India has the uppermost fintech adoption level universally and is among the quickest growing fintech markets in the world. Along with China, India ranked the highest internationally in the fintech adoption rate. The overall digital payments value of $65 billion in 2019 is projected to grow at a CAGR of 20% till 2023 and touch $140 billion. By 2023, India will contribute 2.2% to the world’s digital payments market and the value of such transactions is anticipated to reach $12.4 trillion globally by 2025.
India has surpassed China as Asia’s topmost fintech funding target market with investments of approximately $286 million across 29 deals, as compared to China’s $192 million across 29 deals in 2019. Important growth driving forces for this development are extensive identity validation initiatives like Aadhar under which around 120 crore people got enrolled, a high level of banking through the Jan Dhan Yojana initiative which has around 100 crores bank accounts, high smartphone penetration plan which has around 120 crores subscribers, increasing disposable income and key government schemes such as UPI and Digital India.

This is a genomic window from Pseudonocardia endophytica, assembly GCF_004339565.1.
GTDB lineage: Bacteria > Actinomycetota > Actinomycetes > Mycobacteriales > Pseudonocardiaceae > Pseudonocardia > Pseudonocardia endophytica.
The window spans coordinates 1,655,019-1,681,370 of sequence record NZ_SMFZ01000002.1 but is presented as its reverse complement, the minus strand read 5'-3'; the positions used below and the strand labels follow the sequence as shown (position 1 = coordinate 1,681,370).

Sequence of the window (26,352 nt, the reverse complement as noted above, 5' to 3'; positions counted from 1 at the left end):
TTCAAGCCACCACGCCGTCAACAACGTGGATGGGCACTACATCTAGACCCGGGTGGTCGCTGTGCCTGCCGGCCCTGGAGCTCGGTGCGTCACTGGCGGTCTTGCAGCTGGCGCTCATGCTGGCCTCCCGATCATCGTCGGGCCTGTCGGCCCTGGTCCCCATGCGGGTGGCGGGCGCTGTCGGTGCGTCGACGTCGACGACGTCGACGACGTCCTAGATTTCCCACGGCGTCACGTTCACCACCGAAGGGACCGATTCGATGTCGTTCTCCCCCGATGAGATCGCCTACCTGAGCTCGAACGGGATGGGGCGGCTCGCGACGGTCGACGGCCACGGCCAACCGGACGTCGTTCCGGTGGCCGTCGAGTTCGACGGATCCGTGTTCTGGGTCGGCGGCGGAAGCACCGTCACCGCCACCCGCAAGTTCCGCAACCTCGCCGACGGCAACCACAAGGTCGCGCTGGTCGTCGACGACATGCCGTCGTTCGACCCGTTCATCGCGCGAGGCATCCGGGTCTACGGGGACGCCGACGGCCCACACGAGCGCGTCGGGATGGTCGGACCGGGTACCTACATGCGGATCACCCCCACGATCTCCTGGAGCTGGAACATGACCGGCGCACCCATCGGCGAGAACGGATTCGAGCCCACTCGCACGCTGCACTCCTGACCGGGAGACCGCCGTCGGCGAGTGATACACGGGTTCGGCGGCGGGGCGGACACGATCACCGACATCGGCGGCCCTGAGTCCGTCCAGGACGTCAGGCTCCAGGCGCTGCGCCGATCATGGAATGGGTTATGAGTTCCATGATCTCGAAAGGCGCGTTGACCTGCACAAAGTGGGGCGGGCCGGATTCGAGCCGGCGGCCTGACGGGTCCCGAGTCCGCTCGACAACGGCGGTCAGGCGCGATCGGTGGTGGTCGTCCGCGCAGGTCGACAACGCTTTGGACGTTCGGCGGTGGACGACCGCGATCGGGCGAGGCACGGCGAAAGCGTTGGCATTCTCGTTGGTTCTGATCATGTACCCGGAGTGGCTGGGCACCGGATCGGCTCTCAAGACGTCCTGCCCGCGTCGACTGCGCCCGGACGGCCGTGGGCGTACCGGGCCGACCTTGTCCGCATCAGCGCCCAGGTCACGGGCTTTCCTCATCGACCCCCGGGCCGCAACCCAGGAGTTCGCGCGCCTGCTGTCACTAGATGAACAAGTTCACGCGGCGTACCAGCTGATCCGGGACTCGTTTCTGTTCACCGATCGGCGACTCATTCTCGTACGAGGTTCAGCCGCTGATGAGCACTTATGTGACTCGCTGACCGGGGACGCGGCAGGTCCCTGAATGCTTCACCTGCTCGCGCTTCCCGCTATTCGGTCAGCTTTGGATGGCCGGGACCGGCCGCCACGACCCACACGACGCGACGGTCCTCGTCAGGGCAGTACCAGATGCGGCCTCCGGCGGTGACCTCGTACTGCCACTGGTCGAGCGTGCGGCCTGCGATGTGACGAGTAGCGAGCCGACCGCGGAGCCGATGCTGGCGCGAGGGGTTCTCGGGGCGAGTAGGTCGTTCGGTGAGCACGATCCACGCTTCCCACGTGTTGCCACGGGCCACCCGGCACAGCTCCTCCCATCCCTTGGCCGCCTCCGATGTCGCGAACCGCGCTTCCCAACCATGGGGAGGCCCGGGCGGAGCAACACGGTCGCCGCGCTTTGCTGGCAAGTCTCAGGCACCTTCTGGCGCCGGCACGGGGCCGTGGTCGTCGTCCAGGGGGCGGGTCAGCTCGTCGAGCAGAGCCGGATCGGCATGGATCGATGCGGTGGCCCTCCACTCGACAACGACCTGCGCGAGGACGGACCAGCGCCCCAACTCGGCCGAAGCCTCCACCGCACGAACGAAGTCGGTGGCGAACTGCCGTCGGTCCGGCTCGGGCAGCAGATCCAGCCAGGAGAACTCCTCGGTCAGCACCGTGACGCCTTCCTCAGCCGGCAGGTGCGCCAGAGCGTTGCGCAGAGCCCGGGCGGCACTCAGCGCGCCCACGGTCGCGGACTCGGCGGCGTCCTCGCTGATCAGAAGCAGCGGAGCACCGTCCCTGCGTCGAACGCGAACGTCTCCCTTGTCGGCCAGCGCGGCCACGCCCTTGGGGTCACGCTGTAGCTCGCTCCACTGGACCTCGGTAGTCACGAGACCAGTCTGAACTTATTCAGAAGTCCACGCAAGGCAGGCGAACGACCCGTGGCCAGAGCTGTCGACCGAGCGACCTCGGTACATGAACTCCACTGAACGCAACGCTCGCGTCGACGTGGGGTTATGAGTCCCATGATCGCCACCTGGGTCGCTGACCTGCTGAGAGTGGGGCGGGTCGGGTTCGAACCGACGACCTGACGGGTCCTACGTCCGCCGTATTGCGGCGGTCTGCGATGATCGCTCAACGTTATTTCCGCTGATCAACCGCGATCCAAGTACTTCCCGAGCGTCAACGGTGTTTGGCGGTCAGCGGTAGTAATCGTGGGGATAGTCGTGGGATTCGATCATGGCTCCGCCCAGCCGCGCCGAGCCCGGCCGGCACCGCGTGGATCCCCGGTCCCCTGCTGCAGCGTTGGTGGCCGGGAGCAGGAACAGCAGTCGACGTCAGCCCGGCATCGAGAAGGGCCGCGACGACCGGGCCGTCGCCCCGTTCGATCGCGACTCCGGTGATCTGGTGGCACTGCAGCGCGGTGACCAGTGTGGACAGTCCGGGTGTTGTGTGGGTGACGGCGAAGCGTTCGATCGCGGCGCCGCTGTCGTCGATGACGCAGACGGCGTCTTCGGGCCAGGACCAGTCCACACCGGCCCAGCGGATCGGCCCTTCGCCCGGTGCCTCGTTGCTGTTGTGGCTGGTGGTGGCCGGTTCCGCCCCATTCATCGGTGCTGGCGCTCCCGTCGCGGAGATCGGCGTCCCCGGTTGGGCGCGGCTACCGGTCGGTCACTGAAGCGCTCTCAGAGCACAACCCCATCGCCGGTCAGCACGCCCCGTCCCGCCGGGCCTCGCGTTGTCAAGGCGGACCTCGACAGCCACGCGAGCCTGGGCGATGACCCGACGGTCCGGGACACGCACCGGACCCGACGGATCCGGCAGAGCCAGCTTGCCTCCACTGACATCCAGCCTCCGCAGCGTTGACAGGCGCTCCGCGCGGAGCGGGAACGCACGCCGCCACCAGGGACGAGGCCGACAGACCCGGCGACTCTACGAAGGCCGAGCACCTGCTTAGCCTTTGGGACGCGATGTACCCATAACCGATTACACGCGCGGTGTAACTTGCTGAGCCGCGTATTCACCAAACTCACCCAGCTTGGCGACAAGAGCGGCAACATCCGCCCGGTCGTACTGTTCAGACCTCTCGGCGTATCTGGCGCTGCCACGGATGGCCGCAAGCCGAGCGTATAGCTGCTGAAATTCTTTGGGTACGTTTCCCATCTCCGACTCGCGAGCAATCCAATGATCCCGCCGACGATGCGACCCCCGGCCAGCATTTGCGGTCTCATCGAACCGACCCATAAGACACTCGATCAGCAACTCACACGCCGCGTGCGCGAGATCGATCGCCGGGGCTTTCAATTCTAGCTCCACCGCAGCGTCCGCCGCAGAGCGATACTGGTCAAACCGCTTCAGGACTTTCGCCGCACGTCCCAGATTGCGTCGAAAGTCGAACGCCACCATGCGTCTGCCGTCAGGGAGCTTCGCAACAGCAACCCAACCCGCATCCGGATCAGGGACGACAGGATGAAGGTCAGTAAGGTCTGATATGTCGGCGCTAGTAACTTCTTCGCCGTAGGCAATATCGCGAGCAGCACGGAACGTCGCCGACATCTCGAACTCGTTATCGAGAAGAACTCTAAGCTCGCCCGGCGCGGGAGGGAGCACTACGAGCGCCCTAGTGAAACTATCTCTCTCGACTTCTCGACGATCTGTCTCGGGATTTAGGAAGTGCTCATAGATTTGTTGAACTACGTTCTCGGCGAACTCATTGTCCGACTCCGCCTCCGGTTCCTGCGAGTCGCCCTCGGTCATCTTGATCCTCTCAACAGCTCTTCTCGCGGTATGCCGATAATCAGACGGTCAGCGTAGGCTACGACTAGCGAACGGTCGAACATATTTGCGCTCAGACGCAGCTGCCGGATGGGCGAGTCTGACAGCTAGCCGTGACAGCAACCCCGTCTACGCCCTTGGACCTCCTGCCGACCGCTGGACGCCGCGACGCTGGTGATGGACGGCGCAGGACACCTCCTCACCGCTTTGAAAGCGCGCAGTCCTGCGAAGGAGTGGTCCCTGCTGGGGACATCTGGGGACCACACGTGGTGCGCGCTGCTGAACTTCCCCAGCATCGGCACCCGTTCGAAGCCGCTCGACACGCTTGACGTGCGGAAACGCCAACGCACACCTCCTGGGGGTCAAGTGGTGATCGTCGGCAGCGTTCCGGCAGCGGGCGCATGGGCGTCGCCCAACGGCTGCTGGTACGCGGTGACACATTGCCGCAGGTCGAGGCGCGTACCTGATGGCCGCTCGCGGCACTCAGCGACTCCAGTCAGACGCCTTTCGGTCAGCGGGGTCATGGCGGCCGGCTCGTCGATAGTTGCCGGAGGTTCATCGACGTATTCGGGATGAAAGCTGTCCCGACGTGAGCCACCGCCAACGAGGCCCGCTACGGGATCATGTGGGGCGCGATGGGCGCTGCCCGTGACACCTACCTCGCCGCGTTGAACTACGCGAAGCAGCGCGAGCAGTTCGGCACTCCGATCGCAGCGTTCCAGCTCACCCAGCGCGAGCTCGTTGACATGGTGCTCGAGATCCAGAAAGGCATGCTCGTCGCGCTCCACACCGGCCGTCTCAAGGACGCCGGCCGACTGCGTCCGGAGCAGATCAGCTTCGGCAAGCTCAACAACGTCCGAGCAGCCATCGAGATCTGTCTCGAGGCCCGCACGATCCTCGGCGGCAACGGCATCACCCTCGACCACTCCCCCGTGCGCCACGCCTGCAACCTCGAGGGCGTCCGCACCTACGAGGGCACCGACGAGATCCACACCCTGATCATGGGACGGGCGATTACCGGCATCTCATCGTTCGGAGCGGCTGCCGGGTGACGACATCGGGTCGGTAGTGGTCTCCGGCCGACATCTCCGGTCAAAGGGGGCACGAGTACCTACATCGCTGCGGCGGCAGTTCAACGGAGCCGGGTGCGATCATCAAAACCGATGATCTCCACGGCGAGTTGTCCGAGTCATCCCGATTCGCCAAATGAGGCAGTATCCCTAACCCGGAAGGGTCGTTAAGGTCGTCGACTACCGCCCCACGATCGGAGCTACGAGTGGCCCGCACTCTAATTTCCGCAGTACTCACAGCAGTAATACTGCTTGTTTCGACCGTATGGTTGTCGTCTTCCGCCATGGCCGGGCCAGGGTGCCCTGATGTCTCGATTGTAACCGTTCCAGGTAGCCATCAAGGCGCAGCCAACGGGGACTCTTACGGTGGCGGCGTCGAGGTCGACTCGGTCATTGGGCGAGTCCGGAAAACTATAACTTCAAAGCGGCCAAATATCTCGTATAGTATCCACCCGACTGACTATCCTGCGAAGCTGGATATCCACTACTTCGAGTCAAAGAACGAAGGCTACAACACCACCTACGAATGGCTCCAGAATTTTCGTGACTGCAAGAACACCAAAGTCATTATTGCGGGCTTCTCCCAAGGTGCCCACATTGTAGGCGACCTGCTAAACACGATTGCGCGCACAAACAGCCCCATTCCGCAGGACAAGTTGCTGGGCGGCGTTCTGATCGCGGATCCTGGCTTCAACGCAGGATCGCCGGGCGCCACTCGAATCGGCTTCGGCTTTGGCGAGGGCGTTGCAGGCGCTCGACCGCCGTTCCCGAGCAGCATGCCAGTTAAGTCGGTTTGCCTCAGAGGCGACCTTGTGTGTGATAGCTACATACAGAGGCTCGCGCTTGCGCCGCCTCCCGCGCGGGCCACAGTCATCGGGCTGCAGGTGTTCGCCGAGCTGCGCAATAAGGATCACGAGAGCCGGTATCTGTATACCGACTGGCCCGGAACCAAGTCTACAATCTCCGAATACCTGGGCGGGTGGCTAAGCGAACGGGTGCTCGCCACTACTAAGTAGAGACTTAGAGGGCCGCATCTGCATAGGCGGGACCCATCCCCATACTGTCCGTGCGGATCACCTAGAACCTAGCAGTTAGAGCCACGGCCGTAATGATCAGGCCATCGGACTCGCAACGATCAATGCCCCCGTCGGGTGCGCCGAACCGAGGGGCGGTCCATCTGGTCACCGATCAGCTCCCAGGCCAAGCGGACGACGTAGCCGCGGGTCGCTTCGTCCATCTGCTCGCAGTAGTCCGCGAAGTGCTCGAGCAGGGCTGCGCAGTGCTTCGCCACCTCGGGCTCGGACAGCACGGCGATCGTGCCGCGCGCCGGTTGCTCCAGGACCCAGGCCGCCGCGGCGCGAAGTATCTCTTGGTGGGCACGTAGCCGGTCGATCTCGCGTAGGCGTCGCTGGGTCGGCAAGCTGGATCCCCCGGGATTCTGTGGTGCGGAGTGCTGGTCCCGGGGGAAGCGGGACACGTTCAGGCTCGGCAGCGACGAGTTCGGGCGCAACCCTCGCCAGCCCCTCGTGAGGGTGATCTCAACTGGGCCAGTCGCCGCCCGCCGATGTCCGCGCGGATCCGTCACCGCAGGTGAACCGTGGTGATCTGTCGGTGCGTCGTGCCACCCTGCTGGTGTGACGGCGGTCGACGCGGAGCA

Moreover, by 2030, India will insert around 14 crores middle-income and 2 crores high-income households which will drive the demand and growth in the Indian fintech segment. Actually, India has transpired as one of the speediest-growing fintech hubs in recent years and shelters roughly 3,200 startups at present. Consumer awareness in the segment is increasing and the highest usage of fintech is transpiring in line with payments and money transfers, with above 70% of consumers selecting such services in comparison to only 18% five years before.